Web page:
TV Church.

This weekend is the LDS Church’s General Conference. It happens twice a year–first weekend in April, first weekend in October. I call it TV church, because I get to wear comfy clothes and hang out on my couch all weekend, as it’s broadcast right into my living room.

Just like with regular church, sometimes I hear sermons that bother me. Sometimes I hear sermons that elevate me. And sometimes I end up dozing off, only to be awoken by the Mormon Tabernacle Choir.
(That last part doesn’t happen in regular church, by the way.)
Church and me aren’t on the best of terms at the moment, but like the swallows to Capistrano or the cranes to the Sandhills, it’s part of my DNA to watch it.
Growing up, I always imagined what conference weekend would look like when I had a family of my own. When it became clear to me that I wasn’t going to have a family of my own, I made my own tradition, and like any good Mormon girl, it’s all about food.
So tomorrow morning, I will make a batch of pumpkin waffles, just like I did in October, and cook some bacon, and sit on my couch and listen to a variety of speakers speak about Jesus and other tenets of my faith. 
I know I won’t agree with all of it, and I might even send my sister ragey texts in all caps, but I’ll also remember these wise words from this essay:

These are examples, I believe, of what Paul was talking about in I Corinthians 12, the great chapter on spiritual gifts, where he teaches that all the parts of the body of Christ, the Church, are needed for their separate gifts—and, in fact, that those with “less honorable” and “uncomely” gifts are more needed and more in need of attention and honor because the world will automatically honor and use the others. It is in the Church especially that those with the gifts of vulnerability, pain, handicap, need, ignorance, intellectual arrogance, social pride, even prejudice and sin—those Paul calls the members that “seem to be more feeble”—can be accepted, learned from, helped, and made part of the body so that together we can all be blessed. It is there that those of us with the more comely and world-honored gifts of riches and intelligence can learn what we most need—to serve and love and patiently learn from those with other gifts.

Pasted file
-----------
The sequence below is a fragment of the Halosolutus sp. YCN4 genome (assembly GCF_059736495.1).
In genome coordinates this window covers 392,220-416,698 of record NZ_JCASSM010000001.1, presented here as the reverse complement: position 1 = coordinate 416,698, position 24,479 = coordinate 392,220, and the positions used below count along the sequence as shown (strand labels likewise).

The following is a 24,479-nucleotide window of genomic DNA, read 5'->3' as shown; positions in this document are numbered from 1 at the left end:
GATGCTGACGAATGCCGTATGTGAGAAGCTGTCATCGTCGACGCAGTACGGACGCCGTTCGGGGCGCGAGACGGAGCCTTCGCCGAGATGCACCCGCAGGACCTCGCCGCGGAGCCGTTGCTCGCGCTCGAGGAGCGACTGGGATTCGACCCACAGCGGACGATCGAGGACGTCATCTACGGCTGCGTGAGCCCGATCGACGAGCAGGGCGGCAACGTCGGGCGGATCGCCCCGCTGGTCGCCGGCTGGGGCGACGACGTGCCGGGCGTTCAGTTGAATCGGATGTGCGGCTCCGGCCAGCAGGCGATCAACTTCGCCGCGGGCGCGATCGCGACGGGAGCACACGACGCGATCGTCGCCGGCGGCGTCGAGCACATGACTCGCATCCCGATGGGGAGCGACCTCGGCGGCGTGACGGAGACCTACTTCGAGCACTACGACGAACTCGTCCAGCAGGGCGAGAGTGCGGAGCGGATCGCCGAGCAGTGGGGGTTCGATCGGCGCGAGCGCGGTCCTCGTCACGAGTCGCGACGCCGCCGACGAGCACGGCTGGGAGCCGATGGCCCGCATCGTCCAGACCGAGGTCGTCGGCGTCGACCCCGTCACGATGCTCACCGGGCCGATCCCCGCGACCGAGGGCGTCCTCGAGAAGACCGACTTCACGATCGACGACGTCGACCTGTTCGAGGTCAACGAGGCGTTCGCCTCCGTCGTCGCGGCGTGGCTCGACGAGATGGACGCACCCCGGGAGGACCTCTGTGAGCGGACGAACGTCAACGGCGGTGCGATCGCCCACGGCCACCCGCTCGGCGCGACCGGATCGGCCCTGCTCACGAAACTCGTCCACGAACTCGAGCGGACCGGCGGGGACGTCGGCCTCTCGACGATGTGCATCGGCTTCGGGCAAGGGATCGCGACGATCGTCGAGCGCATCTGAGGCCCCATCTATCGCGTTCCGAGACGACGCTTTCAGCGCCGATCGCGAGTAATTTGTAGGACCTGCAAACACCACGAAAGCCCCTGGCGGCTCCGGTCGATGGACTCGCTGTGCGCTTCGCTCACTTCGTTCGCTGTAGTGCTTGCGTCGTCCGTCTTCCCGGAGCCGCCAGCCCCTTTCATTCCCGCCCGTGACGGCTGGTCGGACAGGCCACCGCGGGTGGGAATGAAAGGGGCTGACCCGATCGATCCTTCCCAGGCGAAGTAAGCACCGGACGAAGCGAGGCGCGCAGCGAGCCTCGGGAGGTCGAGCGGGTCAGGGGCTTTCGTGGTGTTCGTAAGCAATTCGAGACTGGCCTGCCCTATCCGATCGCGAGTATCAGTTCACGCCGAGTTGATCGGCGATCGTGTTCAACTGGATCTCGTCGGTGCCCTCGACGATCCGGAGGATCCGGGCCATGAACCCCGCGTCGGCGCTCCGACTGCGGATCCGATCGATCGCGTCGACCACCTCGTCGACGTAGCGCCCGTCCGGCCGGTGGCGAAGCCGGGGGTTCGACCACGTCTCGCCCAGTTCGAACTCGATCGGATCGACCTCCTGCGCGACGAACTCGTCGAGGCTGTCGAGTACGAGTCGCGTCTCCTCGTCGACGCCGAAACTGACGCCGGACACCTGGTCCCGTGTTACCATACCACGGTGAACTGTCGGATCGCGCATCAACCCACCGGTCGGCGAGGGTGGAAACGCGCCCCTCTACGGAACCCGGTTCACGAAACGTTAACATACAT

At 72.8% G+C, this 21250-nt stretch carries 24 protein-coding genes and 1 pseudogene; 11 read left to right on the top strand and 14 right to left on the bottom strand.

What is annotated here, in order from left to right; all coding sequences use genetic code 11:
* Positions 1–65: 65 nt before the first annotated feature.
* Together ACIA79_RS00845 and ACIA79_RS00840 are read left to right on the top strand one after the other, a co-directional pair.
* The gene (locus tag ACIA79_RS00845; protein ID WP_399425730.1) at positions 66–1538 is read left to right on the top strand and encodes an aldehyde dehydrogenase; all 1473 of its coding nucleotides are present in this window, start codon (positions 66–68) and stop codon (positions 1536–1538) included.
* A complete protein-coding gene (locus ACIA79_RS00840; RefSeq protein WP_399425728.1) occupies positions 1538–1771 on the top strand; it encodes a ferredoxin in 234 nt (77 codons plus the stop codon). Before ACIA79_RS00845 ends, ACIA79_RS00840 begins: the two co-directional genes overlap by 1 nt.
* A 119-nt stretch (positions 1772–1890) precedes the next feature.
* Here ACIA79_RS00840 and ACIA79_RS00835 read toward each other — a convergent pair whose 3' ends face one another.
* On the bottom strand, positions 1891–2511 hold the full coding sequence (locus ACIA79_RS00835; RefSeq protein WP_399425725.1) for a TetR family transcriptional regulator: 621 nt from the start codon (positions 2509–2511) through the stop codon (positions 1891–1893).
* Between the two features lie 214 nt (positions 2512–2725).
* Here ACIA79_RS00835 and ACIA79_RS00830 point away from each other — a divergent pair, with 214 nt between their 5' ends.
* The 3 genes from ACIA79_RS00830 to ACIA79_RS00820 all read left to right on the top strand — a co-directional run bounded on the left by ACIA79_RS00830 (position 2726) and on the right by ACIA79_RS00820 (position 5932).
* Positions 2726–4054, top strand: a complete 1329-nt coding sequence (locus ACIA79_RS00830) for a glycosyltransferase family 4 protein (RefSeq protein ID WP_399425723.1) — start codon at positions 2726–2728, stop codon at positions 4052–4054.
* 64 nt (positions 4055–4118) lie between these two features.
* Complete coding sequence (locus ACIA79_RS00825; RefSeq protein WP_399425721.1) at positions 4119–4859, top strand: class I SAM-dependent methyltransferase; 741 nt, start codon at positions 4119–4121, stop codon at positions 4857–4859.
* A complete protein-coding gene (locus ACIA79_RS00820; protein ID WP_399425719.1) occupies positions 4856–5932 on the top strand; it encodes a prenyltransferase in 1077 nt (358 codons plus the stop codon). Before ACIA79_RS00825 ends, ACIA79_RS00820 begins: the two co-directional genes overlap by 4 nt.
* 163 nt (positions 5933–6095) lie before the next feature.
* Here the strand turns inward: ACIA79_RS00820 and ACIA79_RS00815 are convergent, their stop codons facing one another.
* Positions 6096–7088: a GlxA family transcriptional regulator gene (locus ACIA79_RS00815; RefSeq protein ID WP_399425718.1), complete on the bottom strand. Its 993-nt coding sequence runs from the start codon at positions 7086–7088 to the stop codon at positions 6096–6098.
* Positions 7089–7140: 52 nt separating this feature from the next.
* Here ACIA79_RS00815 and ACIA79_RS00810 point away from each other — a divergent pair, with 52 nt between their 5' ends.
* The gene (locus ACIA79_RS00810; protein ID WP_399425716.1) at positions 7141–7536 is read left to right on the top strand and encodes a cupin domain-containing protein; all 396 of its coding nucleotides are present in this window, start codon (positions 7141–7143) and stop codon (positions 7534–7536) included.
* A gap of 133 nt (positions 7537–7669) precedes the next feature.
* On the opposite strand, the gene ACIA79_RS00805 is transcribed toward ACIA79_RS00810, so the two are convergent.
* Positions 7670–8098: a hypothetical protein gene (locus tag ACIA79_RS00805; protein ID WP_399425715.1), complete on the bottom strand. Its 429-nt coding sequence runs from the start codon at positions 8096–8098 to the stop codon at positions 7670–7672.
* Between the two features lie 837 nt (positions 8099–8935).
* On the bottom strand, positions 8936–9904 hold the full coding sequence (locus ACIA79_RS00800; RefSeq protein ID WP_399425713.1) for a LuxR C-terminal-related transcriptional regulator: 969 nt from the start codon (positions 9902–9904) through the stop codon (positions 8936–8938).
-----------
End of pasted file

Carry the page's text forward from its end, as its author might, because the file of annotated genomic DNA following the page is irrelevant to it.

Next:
I’m part of the body of Christ–my single, childless, bleeding heart liberal self is somehow needed, even if I don’t always feel that way, and there’s bound to be one or two talks this weekend that will really make me feel I don’t belong. But I am needed, and I need to “serve and love and patiently learn.”

If you want to see what General Conference is all about, visit lds.org for all viewing/listening opportunities.

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